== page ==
Now the Android Market has a refund policy which only last 24 hours, so I decided to contact Support and explain my problems and that if it was not resolved within 20 hours or so I would invoke the refund process. Well, The following morning (about 10 hours later) there was an email in my inbox with a link to download the maps directly and detailed instructions on how to install them using CoPilot Central (even in it’s hobbled state). I downloaded the Maps, followed the instructions and behold – a working SatNav. However, the safety camera option was now disabled! So another email to support and again a prompt, detailed response on how to download the safety camera database from their site and install it onto the phone. So all sorted then, but how would it perform during my trip to France?
Well, I have mixed news on that front;
A couple of miles from the Ferry Port in Poole CoPilot reported that it had lost it’s SatNav signal. Hardly it’s fault I thought and I was close enough to the port to follow the signs. While I was waiting to be loaded onto the ferry and with CoPilot still having no GPS signal I flicked over to Google Maps …. and it zeroed into my location within a couple of seconds! It certainly had a GPS signal and I then noticed that the icon in the notification area was confirming a GPS fix had been aquired. Switching back to CoPilot and it was still in the dark as it were. I exited CoPilot and restarted and within a minute it found me again – odd!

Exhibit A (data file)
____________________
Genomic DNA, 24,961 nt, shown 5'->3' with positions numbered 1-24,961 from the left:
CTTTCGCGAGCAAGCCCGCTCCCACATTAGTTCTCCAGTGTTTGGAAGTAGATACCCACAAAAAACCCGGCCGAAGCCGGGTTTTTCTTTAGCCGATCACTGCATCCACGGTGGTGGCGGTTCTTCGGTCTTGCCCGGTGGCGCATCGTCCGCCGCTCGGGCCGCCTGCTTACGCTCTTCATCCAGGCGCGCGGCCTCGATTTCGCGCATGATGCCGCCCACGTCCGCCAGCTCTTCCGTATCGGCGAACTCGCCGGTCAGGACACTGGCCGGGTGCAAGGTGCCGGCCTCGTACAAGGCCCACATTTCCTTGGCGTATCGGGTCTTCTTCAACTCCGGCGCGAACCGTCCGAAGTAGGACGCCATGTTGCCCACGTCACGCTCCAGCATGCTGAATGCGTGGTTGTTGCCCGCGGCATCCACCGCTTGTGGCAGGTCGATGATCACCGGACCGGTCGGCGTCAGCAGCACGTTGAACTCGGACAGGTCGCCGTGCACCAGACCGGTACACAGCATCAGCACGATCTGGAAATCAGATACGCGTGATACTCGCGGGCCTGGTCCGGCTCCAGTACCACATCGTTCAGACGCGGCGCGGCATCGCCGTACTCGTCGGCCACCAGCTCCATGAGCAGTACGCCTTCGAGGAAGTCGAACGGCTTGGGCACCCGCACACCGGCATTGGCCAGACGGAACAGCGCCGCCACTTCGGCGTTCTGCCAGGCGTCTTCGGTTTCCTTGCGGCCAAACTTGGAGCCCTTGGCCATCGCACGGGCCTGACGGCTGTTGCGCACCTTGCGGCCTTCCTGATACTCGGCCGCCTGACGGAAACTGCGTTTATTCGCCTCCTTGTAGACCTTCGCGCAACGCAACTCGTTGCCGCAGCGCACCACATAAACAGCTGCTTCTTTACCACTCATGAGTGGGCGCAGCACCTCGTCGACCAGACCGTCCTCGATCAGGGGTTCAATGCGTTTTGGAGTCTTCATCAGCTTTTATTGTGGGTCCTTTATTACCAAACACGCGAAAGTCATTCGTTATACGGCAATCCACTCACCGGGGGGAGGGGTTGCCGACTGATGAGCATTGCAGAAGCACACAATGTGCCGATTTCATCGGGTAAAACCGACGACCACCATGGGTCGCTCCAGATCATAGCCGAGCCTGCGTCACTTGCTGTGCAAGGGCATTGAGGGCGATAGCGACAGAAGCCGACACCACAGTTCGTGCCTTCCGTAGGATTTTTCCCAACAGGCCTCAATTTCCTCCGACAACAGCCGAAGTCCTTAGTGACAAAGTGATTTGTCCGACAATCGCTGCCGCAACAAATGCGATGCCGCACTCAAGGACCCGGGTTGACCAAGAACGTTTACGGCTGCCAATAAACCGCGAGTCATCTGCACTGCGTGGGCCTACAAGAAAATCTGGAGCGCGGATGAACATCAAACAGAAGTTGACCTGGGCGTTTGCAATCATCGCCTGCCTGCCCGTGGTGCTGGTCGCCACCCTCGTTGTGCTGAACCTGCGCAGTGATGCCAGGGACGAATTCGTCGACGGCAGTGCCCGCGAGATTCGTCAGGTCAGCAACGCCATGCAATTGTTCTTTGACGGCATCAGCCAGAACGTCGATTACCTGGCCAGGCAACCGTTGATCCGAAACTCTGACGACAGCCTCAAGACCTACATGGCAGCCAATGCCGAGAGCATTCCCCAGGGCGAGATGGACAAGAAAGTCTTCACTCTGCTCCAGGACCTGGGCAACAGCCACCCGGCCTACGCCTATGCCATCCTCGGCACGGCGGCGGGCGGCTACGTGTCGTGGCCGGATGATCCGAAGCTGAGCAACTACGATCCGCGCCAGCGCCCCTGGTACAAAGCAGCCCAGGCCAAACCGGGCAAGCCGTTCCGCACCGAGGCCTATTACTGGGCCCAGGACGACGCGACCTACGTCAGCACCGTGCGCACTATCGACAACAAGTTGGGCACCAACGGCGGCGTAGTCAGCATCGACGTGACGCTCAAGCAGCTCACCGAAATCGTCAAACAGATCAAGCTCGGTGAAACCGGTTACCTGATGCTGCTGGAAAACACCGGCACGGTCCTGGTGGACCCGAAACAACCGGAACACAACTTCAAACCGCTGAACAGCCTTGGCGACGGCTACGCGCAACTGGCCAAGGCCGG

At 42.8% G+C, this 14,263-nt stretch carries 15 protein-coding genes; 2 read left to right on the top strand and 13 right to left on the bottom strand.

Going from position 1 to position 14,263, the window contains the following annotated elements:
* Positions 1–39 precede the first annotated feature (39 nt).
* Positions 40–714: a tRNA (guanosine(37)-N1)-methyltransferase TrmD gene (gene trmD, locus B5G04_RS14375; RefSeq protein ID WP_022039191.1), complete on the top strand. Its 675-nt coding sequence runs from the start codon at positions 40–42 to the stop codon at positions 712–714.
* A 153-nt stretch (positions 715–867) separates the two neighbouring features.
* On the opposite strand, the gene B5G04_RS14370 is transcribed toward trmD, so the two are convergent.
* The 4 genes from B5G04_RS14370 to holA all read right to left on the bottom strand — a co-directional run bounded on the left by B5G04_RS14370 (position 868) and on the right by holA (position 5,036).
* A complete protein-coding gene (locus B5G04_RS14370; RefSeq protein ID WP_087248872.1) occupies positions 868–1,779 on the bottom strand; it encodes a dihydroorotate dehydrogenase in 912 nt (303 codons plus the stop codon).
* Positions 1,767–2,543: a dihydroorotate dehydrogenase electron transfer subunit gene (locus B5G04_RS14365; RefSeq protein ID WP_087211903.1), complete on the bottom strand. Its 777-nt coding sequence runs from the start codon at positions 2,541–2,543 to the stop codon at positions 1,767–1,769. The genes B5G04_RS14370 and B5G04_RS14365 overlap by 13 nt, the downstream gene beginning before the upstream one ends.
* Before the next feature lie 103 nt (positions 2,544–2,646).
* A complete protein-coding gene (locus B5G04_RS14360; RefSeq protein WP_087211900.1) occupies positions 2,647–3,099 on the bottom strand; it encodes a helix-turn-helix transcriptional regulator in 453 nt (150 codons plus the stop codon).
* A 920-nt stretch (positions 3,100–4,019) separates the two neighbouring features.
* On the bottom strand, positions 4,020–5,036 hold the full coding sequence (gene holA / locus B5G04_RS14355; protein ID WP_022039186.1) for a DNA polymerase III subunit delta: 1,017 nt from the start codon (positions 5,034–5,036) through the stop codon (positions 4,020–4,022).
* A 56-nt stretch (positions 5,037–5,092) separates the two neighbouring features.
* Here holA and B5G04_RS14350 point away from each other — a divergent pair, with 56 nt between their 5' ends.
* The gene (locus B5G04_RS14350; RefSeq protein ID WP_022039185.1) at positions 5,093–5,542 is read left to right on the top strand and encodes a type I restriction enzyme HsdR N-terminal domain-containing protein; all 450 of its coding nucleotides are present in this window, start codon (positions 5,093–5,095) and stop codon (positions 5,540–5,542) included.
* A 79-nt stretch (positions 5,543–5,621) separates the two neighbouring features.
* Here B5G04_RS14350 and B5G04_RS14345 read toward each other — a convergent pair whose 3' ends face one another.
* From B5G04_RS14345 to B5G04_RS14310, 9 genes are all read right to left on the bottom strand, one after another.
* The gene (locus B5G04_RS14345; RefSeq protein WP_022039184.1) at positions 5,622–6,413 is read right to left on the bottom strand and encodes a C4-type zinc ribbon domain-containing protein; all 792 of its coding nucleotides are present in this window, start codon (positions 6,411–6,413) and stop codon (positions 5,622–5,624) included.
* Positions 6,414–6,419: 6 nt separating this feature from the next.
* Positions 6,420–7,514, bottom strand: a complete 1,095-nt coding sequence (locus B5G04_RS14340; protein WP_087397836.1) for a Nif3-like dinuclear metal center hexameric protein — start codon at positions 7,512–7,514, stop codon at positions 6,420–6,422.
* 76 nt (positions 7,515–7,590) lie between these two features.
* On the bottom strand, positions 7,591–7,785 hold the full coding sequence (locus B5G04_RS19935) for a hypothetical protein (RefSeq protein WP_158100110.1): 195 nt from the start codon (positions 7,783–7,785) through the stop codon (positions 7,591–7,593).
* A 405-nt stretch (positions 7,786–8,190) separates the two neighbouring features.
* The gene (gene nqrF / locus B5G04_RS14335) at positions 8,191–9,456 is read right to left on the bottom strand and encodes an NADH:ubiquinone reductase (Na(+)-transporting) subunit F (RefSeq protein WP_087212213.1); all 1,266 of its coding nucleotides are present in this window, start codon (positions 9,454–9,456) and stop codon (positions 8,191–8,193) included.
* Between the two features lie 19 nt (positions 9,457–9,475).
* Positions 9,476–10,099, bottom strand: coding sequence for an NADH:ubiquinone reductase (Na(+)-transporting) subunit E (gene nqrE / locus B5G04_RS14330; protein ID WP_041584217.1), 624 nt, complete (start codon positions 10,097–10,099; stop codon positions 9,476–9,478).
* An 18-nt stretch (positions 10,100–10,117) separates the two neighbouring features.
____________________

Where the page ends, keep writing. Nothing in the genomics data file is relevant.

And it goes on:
During the trip from Cherboug to Central Brittany CoPilot lost GPS about 8 or 9 times, all resolved with a restart of the application (not the phone). Frustrating yes but it did take me right to the end of my friends driveway which I would not have found that easily with printed directions.
Also when I selected the ‘Quick Stop’ option to add a petrol station to my route (the French seem to like hiding them away from us) I did expect it to pick the next one in the direction I was heading in – but it didn’t! Instead it routed me back the way I came for about 15km. Yes, I know; I could have just turned around again but I had placed myself in it’s hands and it duly took me to a petrol station which was not obvious from the main road (about 3-4km off the ‘motorway’) and then back on my way.
It is also worth noting that some of the safety cameras displayed on the map were not actually present on the side of the road – hopefully none the other way around 😉
The next leg of my trip took my to Versailles (not a short hop at all) and CoPilot once again lost SatNav signal but only on two occasions – and once again took me right to the hotel I was staying at. I did notice that the display appeared to freeze a couple of times, the map then zoomed right out and then back in again for no apparent reason but I was still getting voice directions from the system so can’t really complain. Can’t say fairer than that really, a good direct route from A to B.